FERC and NJDEP Urged to Deny Proposal
HOPEWELL TOWNSHIP, NJ (Sept. 28, 2015) – U.S. Rep. Congresswoman Bonnie Watson Coleman (D-12th Dist.), Senator Kip Bateman (R-Somerset) and Assemblywoman Liz Muoio (D-Mercer) joined with local officials, citizens groups and conservation groups to urge the Federal Energy Regulatory Agency and N.J. Department of Environmental Protection to deny PennEast’s application to construct a proposed 118-mile natural gas pipeline from Pennsylvania to New Jersey.
“This pipeline is a threat to environmentally sensitive land, water resources, habitat for endangered species, and the property of many New Jersey families. Despite all these risks, the application Penn East submitted last week surveyed just 26 percent of the proposed pipeline’s path. There are more than enough existing and approved pipelines cutting through our communities. With no clear benefit to New Jersey families, I urge FERC not to add another one,” said Coleman Watson.
Bateman reiterated his prior request to FERC to “stop the development of the PennEast Pipeline. “The taxpayers of New Jersey, Hunterdon County, and Delaware Township, as well as foundations, individual donors, and farmers/landowners, have invested approximately $7.4 million to permanently preserve properties along the pipeline’s proposed route. To the very best of our knowledge, no pipeline has ever been developed in a more bucolic, previously preserved and historically significant and designated area,” said Bateman in a letter to FERC.
“Ironically, just as the rest of the world finally comes to accept that we are facing a point of no return and the fate of our environment rests on our ability to shift to renewable energy sources — here in New Jersey PennEast seeks to profit by laying miles of new fossil fuel pipeline, scarring acres of environmentally sensitive lands that have remained pristine only after decades of hard-fought and successful preservation. FERC must deny the application for this unwanted and unnecessary pipeline,” said Muoio.
“Over the past 20 years, New Jersey has taken bold actions to protect the integrity of our waterways and drinking water supplies. Water is in short supply in our state and the current drought-like conditions demonstrate this. The PennEast pipeline would be constructed through 31 of the state’s most important (waterways and wetlands causing irrevocable damage. NJDEP recognized the importance of these waterways when it designated them as category one waters. FERC and the NJ Department of Environmental Protection must recognize that designation and protect these critical waterways,” said Jim Waltman, executive director of Stony Brook Millstone Watershed Association.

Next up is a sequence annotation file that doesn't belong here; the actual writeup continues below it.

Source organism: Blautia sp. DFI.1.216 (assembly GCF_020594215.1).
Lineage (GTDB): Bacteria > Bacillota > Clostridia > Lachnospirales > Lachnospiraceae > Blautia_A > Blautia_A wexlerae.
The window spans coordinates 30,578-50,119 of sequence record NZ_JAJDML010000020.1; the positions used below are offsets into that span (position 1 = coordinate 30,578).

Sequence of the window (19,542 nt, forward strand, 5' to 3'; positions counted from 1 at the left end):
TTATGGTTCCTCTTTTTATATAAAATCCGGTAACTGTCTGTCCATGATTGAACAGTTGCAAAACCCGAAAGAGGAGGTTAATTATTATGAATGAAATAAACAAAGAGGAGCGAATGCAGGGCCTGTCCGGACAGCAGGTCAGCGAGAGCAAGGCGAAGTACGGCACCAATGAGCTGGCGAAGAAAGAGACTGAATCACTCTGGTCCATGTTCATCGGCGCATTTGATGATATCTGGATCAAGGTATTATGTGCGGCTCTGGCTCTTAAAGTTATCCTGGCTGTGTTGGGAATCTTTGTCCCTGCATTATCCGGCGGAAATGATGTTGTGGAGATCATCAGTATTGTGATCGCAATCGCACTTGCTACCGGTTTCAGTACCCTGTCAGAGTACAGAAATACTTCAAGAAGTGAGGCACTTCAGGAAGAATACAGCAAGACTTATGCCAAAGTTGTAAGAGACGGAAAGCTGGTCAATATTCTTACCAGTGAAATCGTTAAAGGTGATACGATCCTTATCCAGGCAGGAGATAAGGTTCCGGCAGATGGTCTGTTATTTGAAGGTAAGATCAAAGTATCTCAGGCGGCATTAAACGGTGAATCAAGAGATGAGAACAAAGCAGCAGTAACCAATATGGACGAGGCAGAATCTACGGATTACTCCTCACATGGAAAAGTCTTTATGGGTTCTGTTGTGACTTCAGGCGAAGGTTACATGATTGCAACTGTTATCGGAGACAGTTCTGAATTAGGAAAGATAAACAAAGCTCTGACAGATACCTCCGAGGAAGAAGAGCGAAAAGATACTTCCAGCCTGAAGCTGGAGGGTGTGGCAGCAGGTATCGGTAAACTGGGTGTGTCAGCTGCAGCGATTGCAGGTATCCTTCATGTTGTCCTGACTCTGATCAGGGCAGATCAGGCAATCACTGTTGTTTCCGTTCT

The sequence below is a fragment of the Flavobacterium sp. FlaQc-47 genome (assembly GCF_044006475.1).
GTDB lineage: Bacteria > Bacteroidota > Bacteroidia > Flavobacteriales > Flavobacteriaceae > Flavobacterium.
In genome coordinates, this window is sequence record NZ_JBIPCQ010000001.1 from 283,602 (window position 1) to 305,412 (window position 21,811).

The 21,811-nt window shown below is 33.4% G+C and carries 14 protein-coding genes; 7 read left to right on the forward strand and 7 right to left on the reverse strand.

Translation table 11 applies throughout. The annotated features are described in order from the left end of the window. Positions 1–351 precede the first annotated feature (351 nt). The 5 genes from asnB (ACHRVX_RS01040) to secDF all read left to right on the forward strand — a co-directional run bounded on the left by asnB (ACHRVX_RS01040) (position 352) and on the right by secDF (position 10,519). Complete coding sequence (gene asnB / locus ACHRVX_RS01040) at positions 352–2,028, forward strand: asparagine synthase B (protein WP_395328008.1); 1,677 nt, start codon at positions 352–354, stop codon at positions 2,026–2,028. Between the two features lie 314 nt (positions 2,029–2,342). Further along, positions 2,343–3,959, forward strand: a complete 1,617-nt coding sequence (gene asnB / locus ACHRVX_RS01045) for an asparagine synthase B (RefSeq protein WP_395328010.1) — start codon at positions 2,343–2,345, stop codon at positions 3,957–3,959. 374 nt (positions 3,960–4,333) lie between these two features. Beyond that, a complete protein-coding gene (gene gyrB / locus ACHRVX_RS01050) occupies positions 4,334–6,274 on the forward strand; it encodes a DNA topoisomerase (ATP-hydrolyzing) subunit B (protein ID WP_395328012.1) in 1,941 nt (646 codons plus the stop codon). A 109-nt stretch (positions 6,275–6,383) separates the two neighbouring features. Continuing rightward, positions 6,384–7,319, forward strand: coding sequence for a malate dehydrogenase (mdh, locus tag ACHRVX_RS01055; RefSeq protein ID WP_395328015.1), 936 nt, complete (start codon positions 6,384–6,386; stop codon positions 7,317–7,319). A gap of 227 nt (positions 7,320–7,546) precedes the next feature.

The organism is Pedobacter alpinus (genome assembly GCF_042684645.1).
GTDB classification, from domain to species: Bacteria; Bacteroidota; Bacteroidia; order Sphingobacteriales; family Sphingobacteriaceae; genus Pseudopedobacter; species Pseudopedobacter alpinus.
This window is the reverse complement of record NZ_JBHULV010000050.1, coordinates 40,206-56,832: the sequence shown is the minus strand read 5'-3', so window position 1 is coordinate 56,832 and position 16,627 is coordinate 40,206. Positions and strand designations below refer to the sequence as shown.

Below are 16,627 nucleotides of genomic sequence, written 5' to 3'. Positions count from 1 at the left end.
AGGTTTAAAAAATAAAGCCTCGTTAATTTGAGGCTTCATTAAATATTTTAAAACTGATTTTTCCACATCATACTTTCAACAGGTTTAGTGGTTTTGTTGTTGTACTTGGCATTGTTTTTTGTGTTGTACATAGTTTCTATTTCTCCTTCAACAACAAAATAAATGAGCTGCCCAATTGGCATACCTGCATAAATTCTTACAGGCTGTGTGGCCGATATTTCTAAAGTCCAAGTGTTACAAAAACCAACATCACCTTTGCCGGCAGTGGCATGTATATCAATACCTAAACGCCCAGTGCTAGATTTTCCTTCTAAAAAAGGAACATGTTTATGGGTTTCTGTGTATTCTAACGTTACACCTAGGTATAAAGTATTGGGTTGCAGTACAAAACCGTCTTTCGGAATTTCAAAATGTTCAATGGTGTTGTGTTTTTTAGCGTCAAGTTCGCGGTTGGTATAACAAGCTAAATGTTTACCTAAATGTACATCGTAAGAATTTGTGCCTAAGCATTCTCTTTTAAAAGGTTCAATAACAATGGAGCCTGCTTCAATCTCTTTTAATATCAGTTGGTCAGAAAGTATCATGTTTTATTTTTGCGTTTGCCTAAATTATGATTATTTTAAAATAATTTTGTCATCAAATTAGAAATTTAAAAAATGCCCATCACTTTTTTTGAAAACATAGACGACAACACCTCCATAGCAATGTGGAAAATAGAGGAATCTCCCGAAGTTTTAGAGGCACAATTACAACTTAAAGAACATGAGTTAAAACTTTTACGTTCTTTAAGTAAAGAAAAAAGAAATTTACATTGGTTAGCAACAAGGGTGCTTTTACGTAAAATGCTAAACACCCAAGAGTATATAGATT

“Increasing the state’s reliance on renewable energy, rather than building more fossil fuel pipelines, will reduce costs to residents and businesses, create thousands of good, sustainable jobs, and result in a cleaner environment,” said Michele Byers, executive director, New Jersey Conservation Foundation.
Residents and landowners have spent over a year commenting to FERC about inaccuracies and misrepresentations in PennEast’s reports, according to Patty Cronheim, Hopewell Township Citizens Against the PennEast pipeline. “It is up to FERC now to reject PennEast’s fiction and recognize that this pipeline isn’t needed and would cause irreparable damage and risk to our residents and communities,” said Cronheim.
“I call on FERC, NJDEP, PADEP, U.S. Army Corps of Engineers, and other agencies involved to do a thorough job in evaluating this project’s questionable purpose and need, and to weigh that against the enormous environmental, social, historical, personal and financial impact it’s going to have on the people of New Jersey and Pennsylvania. Do not allow PennEast to rush the regulatory process that is so vital in protecting the people and environment of our two states,” said Michael Spille, West Amwell Citizens Against the Pipeline.
The proposed pipeline would cut a swath through more than 4,000 acres of preserved open space and farmland, 31 of the state’s cleanest and most ecologically significant streams, and many private properties and communities.
Experts have questioned the need for the PennEast pipeline in New Jersey, noting that it would result in a 53% surplus above the current consumption of natural gas.